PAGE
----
5 Ways to Engage Students in Online Learning

Updated: Jun 24


Online learning represents a major pedagogical shift in K-12 and higher education. The transition to online learning offers many obvious benefits but the transitioning to online learning requires instructors to retrain and rethink their teaching philosophy. And online learning is not going away. Students largely support having online learning options, but will overlook the fact that success largely depends on the quality of their instruction. It is an unfortunate reality that online courses suffer low retention rates, leading to missed opportunity for credit and wasted resources. To address this, schools need to hire and retain knowledgeable professional who understands the basics of online learning. Being able to navigate online learning is a must-have for those seeking to be instructors from this point forward. And it is essential that all teachers learn prepare students for success. The most important factor for that success is engagement, which can present a major challenge to instructors of online classes.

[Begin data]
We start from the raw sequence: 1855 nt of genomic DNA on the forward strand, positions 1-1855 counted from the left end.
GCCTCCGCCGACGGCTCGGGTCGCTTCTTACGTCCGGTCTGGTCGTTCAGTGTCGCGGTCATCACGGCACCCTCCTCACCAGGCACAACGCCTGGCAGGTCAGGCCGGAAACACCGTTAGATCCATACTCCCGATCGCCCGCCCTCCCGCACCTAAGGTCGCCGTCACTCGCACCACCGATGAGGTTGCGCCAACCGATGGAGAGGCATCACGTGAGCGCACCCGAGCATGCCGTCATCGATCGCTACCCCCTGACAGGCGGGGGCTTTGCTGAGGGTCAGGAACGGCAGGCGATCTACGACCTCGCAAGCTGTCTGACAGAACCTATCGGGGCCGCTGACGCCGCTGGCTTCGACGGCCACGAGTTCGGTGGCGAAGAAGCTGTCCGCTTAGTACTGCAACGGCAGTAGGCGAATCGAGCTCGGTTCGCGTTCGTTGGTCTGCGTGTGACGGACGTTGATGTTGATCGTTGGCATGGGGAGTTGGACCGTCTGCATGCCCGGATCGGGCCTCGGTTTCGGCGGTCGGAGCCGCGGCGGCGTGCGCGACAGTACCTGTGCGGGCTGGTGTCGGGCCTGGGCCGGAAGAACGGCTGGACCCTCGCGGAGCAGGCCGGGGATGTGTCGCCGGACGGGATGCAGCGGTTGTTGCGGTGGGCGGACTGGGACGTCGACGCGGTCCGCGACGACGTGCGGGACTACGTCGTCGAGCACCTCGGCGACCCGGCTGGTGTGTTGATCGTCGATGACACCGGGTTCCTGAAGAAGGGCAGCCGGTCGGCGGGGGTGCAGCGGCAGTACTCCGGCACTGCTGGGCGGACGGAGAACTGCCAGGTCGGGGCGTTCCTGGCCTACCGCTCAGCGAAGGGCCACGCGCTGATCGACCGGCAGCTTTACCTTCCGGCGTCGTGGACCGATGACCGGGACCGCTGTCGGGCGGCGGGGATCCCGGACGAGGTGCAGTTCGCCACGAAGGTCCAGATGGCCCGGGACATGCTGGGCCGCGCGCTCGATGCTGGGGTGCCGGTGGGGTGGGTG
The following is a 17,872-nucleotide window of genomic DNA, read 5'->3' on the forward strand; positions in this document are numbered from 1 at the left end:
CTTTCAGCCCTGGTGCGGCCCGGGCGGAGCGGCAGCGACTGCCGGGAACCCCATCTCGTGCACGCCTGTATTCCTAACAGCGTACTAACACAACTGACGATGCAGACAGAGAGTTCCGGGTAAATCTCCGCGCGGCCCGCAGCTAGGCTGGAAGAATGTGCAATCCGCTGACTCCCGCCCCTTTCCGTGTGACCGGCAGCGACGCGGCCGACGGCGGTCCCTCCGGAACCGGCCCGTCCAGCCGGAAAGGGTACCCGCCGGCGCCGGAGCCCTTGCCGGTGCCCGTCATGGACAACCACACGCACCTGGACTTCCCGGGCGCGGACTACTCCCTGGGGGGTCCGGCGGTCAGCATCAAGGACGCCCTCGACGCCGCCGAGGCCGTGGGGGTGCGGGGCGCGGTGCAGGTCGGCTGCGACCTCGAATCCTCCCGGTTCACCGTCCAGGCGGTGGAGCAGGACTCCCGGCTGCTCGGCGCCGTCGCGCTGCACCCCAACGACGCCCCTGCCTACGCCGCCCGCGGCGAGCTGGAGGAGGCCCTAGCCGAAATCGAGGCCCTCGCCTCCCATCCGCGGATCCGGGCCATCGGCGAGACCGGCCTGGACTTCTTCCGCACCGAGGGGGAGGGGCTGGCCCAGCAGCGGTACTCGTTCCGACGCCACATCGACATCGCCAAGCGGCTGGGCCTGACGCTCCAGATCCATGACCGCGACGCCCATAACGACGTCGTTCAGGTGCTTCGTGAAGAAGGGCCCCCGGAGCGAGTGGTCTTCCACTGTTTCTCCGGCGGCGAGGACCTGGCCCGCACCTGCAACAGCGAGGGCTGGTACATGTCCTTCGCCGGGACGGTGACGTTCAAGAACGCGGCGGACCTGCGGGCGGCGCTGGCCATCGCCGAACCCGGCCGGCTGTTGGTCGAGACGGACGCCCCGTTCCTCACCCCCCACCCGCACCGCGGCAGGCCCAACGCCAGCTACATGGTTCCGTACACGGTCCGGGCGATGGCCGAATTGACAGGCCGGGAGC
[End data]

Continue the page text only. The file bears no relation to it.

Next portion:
I taught my first online course in 2015 and thought that the start-up of the course would be the most challenging aspect. But in fact, converting my in-class lessons into modules was fun and not nearly as time consuming that I imagined it would be.


Be active and responsive





The greatest challenge with online teaching is presence. This is especially challenging in courses that are asynchronous where teachers and students are not meeting at regular, set class times. If students are logging on at their convenience, it’s important that they receive feedback on previously submitted work, comments and have their questions answered. The more responsiveness they receive, the more they will continue to log on and keep up with the class. If a teacher is not present and not logging in, students will know not to waste their own time.